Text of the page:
A mature beech tree at Hodnet Hall & Gardens, Shropshire

Their branches make interesting shapes. They change with the changing light. When it’s sunny, they cast bold shadows on the ground. They accumulate lichen and moss, which adds shading and texture. And in fact the idea all deciduous plants are dormant in winter isn’t correct either. Some of them flower on bare branches…

Hamamelis x. intermedia ‘Jelena’ (witch hazel) at the National Botanic Gardens of Wales

Others, particularly willow and hazel, produce attractive catkins. And once the leaves have fallen, we discover that many plants have beautiful stems and trunks…

Many trees have strikingly beautiful bark
Acer griseum (paperbark maple) at Dyffryn Gardens
Colourful dogwood stems at the National Botanical Garden of Wales

There’s something both very spiritual, and also rather scary about plants that are dormant during the winter. They speak to us of the transient nature of life. But they also highlight the great joy of renewal in spring; something you might miss if you only have evergreens.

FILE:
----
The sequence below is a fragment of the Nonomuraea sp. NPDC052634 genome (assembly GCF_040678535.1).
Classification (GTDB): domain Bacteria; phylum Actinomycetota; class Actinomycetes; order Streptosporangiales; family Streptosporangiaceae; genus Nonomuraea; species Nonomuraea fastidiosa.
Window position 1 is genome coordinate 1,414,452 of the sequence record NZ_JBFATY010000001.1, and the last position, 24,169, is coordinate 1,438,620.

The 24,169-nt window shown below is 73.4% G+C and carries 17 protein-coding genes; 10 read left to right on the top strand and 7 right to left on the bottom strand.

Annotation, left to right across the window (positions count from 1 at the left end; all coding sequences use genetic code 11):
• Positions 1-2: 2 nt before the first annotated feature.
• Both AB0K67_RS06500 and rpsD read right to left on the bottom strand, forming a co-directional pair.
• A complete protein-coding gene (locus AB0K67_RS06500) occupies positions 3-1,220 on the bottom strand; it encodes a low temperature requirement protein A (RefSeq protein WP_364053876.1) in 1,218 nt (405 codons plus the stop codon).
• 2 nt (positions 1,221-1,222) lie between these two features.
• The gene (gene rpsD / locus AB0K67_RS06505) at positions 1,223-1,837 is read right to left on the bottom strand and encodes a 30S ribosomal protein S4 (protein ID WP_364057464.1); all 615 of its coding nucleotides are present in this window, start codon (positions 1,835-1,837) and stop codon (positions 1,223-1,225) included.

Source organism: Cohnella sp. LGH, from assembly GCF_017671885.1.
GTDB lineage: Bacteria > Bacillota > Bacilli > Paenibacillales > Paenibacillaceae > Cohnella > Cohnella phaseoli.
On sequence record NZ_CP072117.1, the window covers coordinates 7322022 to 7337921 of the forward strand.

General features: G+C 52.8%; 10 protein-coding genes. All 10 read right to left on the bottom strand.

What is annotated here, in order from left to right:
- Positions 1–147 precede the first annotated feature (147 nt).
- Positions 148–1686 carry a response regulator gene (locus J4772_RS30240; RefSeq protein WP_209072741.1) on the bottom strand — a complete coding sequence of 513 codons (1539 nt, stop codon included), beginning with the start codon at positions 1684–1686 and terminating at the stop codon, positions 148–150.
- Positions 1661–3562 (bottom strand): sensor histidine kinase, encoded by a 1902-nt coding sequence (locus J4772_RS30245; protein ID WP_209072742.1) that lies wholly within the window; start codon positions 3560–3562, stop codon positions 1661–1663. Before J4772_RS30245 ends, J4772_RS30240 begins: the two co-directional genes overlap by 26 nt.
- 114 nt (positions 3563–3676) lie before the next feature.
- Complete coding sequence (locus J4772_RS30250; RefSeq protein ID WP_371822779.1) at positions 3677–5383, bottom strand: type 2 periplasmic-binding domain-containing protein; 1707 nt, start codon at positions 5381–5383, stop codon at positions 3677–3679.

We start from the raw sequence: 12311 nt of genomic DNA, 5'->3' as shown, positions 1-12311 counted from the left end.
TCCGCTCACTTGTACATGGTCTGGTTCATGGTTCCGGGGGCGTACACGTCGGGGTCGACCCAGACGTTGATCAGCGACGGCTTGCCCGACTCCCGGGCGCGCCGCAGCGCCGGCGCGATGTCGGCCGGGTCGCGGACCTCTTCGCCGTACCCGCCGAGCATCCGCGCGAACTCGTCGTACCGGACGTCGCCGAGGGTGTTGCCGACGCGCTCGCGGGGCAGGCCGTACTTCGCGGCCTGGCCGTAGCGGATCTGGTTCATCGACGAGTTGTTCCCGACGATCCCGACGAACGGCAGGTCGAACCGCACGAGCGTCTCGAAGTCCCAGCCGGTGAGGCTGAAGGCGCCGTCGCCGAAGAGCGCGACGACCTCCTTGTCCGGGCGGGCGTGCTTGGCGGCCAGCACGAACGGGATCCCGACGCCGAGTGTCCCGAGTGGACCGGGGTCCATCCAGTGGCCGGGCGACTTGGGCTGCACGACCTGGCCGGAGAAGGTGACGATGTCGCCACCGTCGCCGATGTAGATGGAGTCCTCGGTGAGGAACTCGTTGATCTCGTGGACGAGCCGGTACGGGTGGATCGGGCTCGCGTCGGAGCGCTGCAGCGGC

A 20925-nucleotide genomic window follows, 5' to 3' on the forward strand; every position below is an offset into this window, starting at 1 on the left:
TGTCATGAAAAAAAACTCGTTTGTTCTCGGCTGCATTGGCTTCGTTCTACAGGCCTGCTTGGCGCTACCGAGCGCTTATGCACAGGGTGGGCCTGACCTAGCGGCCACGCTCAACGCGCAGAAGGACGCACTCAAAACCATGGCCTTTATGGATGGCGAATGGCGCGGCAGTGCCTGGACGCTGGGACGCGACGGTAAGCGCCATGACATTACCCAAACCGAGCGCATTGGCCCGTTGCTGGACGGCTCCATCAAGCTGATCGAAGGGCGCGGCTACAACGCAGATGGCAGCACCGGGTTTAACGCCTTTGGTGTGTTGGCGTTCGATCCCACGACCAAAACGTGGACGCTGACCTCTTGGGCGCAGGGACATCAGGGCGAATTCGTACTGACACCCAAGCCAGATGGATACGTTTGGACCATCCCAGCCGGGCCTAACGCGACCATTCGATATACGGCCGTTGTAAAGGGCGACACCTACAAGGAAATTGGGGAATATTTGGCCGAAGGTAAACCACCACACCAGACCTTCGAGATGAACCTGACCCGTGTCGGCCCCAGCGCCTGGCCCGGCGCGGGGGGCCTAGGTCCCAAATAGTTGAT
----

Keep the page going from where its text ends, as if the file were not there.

Evergreens – not so boring after all…
While evergreen aficionados point to a lack of winter interest in deciduous plants, those in the opposing camp tend to think of evergreens as being boring. They may have presence all year round, but it never changes…

Vibrant rhododendron flowers in April at Bodnant Gardens, North Wales

Start to think about it, and you realise that evergreens produce some of the most impressive and prolific blooms of all plants, from rhododendrons and camelias, to Olearia (daisy bush), magnolias, and ceanothus (California lilac). And far from being a uniform, dull green, they come in many shades, from dark to light, and leaves with attractive markings and patterns.